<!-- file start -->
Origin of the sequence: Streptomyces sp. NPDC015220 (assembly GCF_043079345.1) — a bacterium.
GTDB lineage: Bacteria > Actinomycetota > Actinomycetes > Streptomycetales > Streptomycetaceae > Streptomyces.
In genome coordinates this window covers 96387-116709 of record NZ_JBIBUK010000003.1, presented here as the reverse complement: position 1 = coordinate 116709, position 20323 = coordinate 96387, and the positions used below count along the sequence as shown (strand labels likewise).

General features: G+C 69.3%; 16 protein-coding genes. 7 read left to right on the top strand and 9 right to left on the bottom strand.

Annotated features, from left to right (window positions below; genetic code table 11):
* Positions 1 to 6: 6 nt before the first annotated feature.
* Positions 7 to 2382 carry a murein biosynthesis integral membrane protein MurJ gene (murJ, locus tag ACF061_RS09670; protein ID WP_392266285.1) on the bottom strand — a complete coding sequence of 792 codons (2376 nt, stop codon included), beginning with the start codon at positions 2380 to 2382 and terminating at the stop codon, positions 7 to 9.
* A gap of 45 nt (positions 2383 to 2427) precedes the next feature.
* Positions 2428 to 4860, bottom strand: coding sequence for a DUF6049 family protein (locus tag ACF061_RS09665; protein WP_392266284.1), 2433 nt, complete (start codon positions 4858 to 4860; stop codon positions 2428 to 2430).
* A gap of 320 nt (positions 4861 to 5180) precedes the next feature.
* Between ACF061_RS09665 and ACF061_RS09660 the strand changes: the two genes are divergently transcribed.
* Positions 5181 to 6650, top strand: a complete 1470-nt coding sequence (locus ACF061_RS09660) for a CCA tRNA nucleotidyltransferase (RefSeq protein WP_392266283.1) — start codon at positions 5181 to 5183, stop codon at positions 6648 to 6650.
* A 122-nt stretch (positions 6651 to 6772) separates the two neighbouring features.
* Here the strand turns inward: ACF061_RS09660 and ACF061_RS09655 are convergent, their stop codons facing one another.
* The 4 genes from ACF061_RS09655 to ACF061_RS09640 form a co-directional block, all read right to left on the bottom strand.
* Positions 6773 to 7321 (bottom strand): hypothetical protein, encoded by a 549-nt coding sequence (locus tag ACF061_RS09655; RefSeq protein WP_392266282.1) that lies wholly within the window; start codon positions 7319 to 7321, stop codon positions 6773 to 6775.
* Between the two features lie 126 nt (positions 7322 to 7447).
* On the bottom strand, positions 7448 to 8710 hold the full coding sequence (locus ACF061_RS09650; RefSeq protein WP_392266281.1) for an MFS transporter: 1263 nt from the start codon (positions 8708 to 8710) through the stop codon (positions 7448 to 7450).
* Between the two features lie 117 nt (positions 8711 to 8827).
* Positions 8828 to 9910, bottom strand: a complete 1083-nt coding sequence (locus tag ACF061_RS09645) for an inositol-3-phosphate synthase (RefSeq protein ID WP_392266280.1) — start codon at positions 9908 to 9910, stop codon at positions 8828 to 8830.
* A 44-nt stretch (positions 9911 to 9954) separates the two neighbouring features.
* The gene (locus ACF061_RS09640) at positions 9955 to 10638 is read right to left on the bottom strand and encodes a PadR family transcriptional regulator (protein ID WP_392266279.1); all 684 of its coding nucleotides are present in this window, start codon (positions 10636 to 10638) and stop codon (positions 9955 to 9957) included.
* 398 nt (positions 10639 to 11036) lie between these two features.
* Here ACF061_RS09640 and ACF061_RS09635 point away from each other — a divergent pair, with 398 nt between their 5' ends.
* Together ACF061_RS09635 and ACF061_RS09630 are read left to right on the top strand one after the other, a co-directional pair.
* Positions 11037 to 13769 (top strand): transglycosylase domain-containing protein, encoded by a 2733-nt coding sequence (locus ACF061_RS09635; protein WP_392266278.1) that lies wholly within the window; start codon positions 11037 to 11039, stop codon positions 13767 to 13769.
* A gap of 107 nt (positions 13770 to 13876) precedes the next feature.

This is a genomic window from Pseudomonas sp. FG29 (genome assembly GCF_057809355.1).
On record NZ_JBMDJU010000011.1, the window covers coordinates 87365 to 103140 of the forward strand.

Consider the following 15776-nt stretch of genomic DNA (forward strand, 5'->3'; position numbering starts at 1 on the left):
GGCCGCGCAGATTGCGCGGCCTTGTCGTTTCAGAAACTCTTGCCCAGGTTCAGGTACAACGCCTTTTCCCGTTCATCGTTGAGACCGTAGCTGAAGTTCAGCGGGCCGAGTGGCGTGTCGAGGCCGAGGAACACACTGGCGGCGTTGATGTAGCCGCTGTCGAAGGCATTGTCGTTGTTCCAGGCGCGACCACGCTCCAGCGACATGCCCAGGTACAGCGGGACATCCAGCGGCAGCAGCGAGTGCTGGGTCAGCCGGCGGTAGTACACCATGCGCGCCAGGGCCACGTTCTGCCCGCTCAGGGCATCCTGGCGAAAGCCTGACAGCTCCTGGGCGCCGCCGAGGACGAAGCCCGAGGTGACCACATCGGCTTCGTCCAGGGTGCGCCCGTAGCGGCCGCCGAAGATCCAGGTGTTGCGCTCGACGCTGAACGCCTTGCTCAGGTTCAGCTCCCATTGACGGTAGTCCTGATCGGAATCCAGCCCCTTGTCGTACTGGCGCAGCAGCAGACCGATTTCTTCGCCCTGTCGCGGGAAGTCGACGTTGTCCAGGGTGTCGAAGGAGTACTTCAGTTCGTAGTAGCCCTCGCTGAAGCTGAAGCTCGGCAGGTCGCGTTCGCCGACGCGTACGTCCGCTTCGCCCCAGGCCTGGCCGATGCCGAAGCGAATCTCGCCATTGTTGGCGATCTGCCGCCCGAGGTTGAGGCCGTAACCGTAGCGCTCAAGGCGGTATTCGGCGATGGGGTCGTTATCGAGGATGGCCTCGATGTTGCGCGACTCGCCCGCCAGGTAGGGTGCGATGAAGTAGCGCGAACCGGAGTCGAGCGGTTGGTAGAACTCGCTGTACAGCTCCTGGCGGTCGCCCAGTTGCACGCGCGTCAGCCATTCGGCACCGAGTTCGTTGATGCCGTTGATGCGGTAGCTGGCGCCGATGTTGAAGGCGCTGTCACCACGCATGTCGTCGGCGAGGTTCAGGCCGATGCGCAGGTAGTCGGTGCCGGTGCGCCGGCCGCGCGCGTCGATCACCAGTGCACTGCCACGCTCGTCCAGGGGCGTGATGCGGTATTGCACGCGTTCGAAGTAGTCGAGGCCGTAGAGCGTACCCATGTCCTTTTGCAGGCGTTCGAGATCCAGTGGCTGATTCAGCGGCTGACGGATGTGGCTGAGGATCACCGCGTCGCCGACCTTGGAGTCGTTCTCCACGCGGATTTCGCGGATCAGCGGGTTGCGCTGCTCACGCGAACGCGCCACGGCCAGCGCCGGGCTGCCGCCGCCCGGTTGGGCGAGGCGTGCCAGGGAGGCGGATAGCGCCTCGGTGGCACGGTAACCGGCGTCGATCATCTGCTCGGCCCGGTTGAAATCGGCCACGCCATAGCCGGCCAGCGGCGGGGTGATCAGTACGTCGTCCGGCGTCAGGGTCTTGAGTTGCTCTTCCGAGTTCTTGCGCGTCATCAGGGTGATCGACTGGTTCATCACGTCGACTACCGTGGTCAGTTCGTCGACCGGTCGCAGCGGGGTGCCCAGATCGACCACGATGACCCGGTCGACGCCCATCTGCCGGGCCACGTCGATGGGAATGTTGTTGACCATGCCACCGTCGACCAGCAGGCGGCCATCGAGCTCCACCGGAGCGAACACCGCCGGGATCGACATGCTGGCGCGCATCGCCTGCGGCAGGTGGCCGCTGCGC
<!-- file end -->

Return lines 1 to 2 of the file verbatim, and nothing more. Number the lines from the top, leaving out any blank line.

Origin of the sequence: Streptomyces sp. NPDC015220 (assembly GCF_043079345.1) — a bacterium.
GTDB lineage: Bacteria > Actinomycetota > Actinomycetes > Streptomycetales > Streptomycetaceae > Streptomyces.